Back in October 2016, at the 70th session of the International Maritime Organization’s (IMO) Marine Environmental Protection Committee (MEPC), the IMO announced the enforcement of a new regulation that would place a sulphur cap on fuel oil emissions known to damage wildlife, cause acid rain and respiratory ailments. Under the new rules, beginning January 1, 2020, ships must use fuel with a sulphur content no higher than 0.5% or contain equipment to clean its sulphuric emissions, known as a ‘scrubber.’ A drastic change from the current 3.5% sulphuric allowance, vessels failing to meet the standard will be declared ‘unseaworthy,’ lose insurance coverage, and face fines and penalties.
WHO WILL PAY THE PRICE?
Ultimately, consumers. Container carriers will face higher costs switching fuels and will either absorb the costs or pass them on to shippers, who in turn, would be forced to increase pricing across all ocean-moving cargoes. This forced switch from heavy fuels to distillate variations will increase demand for the new fuel and drive up the price.
WHAT’S TO COME
The IMO has warned that the regulation will be a brutal change for ships running on heavy fuel oil (HFO). Emergency bunker surcharges are even now being levied as the high cost of current fuel prices eat away at carrier profits. In an effort to curb extreme losses, steamship lines can increase freight rates, implement cost-reducing programs, and introduce emergency bunker recovery surcharges. Currently, several carriers that showed increasing revenues and volumes in the first quarter, also reported net losses; proving fuel price carries significant weight in profits.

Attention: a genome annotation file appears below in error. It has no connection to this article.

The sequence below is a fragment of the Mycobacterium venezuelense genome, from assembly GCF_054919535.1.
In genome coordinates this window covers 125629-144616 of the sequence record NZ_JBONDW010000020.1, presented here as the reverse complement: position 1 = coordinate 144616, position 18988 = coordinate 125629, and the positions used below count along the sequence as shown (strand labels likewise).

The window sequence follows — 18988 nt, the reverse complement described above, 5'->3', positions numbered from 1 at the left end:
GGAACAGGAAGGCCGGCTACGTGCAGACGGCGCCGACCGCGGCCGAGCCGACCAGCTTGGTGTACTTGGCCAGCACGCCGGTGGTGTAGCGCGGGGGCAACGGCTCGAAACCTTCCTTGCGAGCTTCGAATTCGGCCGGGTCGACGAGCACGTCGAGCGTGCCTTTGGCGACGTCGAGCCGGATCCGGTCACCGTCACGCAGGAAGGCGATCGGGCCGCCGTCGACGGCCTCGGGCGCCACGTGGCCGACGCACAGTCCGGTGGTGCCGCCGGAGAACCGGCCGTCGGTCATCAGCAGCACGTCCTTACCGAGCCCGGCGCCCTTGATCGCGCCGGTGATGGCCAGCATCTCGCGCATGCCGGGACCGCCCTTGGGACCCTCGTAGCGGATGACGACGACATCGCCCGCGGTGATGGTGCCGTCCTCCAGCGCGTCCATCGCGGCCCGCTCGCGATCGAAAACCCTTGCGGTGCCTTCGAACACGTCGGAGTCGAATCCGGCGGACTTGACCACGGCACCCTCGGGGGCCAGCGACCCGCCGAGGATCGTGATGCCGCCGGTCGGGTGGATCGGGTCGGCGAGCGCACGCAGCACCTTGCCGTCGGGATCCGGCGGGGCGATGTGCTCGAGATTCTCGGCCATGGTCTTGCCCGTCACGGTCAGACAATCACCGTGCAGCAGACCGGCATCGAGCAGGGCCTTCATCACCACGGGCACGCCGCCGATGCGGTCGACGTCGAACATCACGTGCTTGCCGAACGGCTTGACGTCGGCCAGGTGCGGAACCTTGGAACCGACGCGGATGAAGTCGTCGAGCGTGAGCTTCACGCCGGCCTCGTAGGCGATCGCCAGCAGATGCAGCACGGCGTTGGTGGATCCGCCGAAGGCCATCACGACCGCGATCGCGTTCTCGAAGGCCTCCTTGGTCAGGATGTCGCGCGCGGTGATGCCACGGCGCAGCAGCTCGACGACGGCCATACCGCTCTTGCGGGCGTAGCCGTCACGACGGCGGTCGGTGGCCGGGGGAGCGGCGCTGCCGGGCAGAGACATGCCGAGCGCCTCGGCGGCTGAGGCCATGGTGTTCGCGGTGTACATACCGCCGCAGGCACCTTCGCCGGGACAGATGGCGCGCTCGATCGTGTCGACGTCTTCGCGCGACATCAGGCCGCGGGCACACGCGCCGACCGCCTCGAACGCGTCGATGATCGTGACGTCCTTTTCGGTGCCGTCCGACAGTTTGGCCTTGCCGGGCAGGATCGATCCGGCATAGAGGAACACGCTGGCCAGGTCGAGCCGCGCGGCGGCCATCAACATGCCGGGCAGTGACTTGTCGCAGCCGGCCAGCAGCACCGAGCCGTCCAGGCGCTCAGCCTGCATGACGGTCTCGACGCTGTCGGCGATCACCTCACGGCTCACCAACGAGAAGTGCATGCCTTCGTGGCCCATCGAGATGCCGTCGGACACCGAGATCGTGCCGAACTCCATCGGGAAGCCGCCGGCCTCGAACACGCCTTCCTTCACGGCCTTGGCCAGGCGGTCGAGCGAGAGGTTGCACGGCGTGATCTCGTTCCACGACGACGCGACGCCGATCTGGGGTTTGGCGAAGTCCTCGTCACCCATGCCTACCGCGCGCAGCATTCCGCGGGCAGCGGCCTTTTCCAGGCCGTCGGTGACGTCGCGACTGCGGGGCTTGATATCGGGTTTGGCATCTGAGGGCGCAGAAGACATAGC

The question remains, will carriers proactively address the issue in time to maintain capacity? Or, as with many marine regulations, will the response from industry be reactionary, taking vessels out of circulation?
Either way, steamship lines will have two options, pay a premium for distillate, or adopt the use of exhaust cleaning systems, also known as scrubbers, to continue burning high-sulphur fuels and remain within sulphur fuel emission guidelines. But scrubbers are expensive, costing anywhere from $5-10 million per vessel with a return on investment of 20%-50%. With 70 percent of ships currently running on HFO, the demand for gasoline will skyrocket, making scrubber investments potentially cheaper in the long-run.
There are less than 18 months until the big switch and only time will tell if carriers can find profits for sustainability without disgruntling shippers.
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